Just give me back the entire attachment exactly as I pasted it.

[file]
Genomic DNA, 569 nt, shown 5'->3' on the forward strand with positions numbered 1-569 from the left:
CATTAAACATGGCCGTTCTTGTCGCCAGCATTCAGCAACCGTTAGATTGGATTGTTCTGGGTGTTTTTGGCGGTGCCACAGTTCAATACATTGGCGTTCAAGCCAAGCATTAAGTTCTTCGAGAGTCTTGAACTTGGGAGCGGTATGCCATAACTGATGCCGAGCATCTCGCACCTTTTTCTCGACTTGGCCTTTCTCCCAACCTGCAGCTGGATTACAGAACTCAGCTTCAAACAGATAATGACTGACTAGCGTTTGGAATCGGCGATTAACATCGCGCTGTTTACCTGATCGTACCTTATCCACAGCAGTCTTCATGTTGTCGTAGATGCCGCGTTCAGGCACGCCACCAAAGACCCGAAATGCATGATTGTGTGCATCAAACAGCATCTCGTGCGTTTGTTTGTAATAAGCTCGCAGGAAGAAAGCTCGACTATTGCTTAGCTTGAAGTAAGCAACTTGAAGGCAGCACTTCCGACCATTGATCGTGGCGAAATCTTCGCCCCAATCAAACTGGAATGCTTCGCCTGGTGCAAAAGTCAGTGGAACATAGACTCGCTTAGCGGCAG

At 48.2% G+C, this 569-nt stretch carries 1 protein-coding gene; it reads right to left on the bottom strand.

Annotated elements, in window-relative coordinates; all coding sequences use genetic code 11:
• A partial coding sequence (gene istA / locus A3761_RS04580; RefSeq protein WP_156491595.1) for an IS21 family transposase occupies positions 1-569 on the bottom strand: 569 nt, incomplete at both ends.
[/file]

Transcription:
Genomic DNA, 569 nt, shown 5'->3' on the forward strand with positions numbered 1-569 from the left:
CATTAAACATGGCCGTTCTTGTCGCCAGCATTCAGCAACCGTTAGATTGGATTGTTCTGGGTGTTTTTGGCGGTGCCACAGTTCAATACATTGGCGTTCAAGCCAAGCATTAAGTTCTTCGAGAGTCTTGAACTTGGGAGCGGTATGCCATAACTGATGCCGAGCATCTCGCACCTTTTTCTCGACTTGGCCTTTCTCCCAACCTGCAGCTGGATTACAGAACTCAGCTTCAAACAGATAATGACTGACTAGCGTTTGGAATCGGCGATTAACATCGCGCTGTTTACCTGATCGTACCTTATCCACAGCAGTCTTCATGTTGTCGTAGATGCCGCGTTCAGGCACGCCACCAAAGACCCGAAATGCATGATTGTGTGCATCAAACAGCATCTCGTGCGTTTGTTTGTAATAAGCTCGCAGGAAGAAAGCTCGACTATTGCTTAGCTTGAAGTAAGCAACTTGAAGGCAGCACTTCCGACCATTGATCGTGGCGAAATCTTCGCCCCAATCAAACTGGAATGCTTCGCCTGGTGCAAAAGTCAGTGGAACATAGACTCGCTTAGCGGCAG

At 48.2% G+C, this 569-nt stretch carries 1 protein-coding gene; it reads right to left on the bottom strand.

Annotated elements, in window-relative coordinates; all coding sequences use genetic code 11:
• A partial coding sequence (gene istA / locus A3761_RS04580; RefSeq protein WP_156491595.1) for an IS21 family transposase occupies positions 1-569 on the bottom strand: 569 nt, incomplete at both ends.